The global monitoring plan for persistent organic pollutants (POPs) is an important component of the effectiveness evaluation of the Stockholm Convention, providing a harmonized organizational framework for the collection of comparable monitoring data on the presence of POPs from all regions, in order to identify changes in levels over time, as well as provide information on their regional and global environmental transport.
At the fourth meeting of the Conference of the Parties in May 2009, the global monitoring plan for persistent organic pollutants was adopted through decision SC-4/31, along with the terms of reference and mandate of the regional organization groups and the global coordination group. The first monitoring reports for the effectiveness evaluation were equally presented at and welcomed by the fourth meeting of the Conference of the Parties, and are serving as a baseline for future evaluations.
Decision SC-4/31 also requests the Secretariat to support the global coordination group in updating the guidance document for the global monitoring plan with additional chapters on long-range transport, specimen banking and the impact of listing new chemicals in the Convention. The preliminary version of the Guidance on the Global Monitoring Plan for Persistent Organic Pollutants was prepared by a technical working group mandated by the Conference of the Parties in its decision SC-2/13. The guidance document provides the overall technical guidance for the implementation of the global monitoring plan in all United Nations Regions.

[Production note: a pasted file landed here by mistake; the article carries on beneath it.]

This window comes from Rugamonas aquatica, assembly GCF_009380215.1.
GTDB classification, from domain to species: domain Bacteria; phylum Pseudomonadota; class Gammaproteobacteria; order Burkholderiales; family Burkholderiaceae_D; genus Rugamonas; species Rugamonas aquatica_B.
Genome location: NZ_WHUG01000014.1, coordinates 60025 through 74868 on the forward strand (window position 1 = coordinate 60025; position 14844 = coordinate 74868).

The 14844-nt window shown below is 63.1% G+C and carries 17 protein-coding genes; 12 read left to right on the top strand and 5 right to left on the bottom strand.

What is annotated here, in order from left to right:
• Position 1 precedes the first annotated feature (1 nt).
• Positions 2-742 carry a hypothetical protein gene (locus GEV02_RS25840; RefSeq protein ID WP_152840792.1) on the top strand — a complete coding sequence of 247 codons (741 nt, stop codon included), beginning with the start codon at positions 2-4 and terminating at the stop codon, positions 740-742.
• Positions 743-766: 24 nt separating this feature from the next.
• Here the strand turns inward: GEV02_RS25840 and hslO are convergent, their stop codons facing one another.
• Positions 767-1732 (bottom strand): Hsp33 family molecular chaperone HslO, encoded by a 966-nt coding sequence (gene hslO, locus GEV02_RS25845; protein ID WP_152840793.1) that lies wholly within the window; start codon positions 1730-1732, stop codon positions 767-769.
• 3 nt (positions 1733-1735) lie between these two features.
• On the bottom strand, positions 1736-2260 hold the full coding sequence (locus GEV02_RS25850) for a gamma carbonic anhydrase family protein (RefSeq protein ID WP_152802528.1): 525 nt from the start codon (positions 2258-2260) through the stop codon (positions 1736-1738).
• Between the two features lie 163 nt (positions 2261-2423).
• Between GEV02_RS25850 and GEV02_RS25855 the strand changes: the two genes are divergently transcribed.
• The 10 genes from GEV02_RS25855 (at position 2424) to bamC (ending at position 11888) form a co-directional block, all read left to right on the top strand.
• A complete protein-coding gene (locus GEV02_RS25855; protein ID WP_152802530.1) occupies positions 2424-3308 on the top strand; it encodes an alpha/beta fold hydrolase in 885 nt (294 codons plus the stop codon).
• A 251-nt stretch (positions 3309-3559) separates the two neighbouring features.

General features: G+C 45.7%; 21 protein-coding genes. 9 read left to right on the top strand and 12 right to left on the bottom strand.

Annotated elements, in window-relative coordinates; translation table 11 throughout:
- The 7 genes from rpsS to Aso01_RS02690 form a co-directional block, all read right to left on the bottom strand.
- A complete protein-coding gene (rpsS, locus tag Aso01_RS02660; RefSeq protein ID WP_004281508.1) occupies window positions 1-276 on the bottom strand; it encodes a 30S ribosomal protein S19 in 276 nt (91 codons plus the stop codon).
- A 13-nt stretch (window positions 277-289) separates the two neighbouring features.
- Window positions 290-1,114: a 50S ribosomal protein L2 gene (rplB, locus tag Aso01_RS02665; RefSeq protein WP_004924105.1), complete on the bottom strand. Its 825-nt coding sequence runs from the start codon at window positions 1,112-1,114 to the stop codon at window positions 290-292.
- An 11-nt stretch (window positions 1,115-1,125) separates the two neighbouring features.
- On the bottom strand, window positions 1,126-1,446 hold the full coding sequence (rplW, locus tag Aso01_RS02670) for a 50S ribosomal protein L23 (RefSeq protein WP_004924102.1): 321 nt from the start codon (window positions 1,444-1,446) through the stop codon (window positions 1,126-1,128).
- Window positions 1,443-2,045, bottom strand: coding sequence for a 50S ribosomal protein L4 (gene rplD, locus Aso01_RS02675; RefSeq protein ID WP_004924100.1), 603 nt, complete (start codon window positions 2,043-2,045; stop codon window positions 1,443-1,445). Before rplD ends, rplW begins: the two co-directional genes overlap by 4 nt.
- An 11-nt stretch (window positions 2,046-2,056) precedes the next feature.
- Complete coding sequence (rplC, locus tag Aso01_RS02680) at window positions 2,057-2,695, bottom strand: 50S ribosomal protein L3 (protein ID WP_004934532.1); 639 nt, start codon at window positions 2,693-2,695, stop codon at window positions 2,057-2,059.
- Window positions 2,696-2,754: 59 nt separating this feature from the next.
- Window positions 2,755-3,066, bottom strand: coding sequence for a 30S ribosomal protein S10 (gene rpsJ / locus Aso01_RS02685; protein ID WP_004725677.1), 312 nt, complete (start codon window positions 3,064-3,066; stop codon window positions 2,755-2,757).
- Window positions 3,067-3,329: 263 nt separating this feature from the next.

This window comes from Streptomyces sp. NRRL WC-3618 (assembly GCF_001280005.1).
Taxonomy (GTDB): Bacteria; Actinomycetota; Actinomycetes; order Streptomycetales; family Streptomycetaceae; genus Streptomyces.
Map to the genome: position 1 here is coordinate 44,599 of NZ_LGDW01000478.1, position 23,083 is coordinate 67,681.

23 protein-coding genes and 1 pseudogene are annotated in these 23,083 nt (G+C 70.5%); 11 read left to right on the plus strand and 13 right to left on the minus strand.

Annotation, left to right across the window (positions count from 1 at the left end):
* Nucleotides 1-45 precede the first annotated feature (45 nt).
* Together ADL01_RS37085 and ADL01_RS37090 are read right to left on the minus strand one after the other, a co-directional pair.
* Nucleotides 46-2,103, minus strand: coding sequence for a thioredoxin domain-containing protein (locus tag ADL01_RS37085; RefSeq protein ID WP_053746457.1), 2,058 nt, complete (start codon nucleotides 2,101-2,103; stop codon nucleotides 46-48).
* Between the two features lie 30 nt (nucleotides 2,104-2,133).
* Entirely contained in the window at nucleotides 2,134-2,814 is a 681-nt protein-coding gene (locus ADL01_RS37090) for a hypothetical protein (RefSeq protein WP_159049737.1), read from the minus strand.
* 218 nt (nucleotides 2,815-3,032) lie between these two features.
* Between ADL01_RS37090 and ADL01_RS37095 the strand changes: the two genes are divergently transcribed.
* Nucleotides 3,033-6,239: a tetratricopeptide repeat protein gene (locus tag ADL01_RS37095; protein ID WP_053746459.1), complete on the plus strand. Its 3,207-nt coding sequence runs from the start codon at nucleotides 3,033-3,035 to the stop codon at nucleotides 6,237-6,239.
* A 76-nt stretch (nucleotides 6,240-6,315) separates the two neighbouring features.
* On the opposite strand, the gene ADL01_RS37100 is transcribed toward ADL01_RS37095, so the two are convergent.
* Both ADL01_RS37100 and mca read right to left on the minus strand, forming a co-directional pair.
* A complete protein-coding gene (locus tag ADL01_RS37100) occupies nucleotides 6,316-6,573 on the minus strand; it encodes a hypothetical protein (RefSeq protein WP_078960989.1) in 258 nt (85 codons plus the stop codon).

By decision SC-3/19 on the effectiveness evaluation, the Conference of the Parties adopted on a provisional basis the amended global monitoring plan for persistent organic pollutants (UNEP/POPS/COP.3/22/Rev.1, annex II) and the amended implementation plan for the global monitoring plan (UNEP/POPS/COP.3/23/Rev.1).
These decisions outlined a program to begin the evaluation of the effectiveness of the Convention through regional monitoring reports that use existing national and international programs, in combination with strategic capacity building in regions where major data gaps were identified.
Furthermore, among the terms of reference of the Regional Organization Groups and the Global Coordination Group, consideration of long-range transport of POPs and the effect of climate and meteorology on the observed trends in levels of POPs is an important undertake. The significance of climate effects on POPs is highlighted in a study initiated by the Secretariat of the Stockholm Convention to support the work of the Global Coordination Group. The 2011 report of the UNEP/AMAP expert group, ‘’Climate change and POPs: Predicting the Impacts’’, is a systematic and authoritative global review of the impacts of climate change on the dynamics and toxicity of POPs.